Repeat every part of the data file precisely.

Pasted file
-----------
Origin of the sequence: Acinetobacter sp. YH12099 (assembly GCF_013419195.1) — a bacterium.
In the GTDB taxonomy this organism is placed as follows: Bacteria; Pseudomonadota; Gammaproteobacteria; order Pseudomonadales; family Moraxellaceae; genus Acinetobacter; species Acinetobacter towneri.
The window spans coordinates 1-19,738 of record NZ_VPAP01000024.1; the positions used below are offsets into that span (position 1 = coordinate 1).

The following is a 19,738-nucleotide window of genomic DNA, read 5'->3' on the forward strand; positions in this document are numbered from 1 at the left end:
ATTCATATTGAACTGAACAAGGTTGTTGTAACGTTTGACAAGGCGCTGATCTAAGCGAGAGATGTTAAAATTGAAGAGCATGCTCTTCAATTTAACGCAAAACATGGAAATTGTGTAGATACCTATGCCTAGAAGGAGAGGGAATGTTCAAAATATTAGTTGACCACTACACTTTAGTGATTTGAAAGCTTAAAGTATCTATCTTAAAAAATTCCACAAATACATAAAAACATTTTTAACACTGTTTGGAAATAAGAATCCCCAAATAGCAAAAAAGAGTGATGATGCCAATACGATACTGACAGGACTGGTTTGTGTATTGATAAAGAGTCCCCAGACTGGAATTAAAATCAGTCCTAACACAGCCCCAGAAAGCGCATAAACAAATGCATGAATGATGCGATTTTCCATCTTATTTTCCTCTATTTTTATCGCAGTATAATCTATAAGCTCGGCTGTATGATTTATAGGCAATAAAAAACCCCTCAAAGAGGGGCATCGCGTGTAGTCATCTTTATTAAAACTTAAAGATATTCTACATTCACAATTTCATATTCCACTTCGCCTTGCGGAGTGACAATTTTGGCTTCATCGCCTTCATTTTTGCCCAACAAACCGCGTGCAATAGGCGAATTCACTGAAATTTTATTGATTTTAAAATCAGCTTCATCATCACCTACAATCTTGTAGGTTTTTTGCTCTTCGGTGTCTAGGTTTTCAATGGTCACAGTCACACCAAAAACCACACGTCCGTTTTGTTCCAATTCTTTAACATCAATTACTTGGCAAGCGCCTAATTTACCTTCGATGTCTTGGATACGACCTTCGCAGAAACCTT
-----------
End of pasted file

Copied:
Origin of the sequence: Acinetobacter sp. YH12099 (assembly GCF_013419195.1) — a bacterium.
In the GTDB taxonomy this organism is placed as follows: Bacteria; Pseudomonadota; Gammaproteobacteria; order Pseudomonadales; family Moraxellaceae; genus Acinetobacter; species Acinetobacter towneri.
The window spans coordinates 1-19,738 of record NZ_VPAP01000024.1; the positions used below are offsets into that span (position 1 = coordinate 1).

The following is a 19,738-nucleotide window of genomic DNA, read 5'->3' on the forward strand; positions in this document are numbered from 1 at the left end:
ATTCATATTGAACTGAACAAGGTTGTTGTAACGTTTGACAAGGCGCTGATCTAAGCGAGAGATGTTAAAATTGAAGAGCATGCTCTTCAATTTAACGCAAAACATGGAAATTGTGTAGATACCTATGCCTAGAAGGAGAGGGAATGTTCAAAATATTAGTTGACCACTACACTTTAGTGATTTGAAAGCTTAAAGTATCTATCTTAAAAAATTCCACAAATACATAAAAACATTTTTAACACTGTTTGGAAATAAGAATCCCCAAATAGCAAAAAAGAGTGATGATGCCAATACGATACTGACAGGACTGGTTTGTGTATTGATAAAGAGTCCCCAGACTGGAATTAAAATCAGTCCTAACACAGCCCCAGAAAGCGCATAAACAAATGCATGAATGATGCGATTTTCCATCTTATTTTCCTCTATTTTTATCGCAGTATAATCTATAAGCTCGGCTGTATGATTTATAGGCAATAAAAAACCCCTCAAAGAGGGGCATCGCGTGTAGTCATCTTTATTAAAACTTAAAGATATTCTACATTCACAATTTCATATTCCACTTCGCCTTGCGGAGTGACAATTTTGGCTTCATCGCCTTCATTTTTGCCCAACAAACCGCGTGCAATAGGCGAATTCACTGAAATTTTATTGATTTTAAAATCAGCTTCATCATCACCTACAATCTTGTAGGTTTTTTGCTCTTCGGTGTCTAGGTTTTCAATGGTCACAGTCACACCAAAAACCACACGTCCGTTTTGTTCCAATTCTTTAACATCAATTACTTGGCAAGCGCCTAATTTACCTTCGATGTCTTGGATACGACCTTCGCAGAAACCTT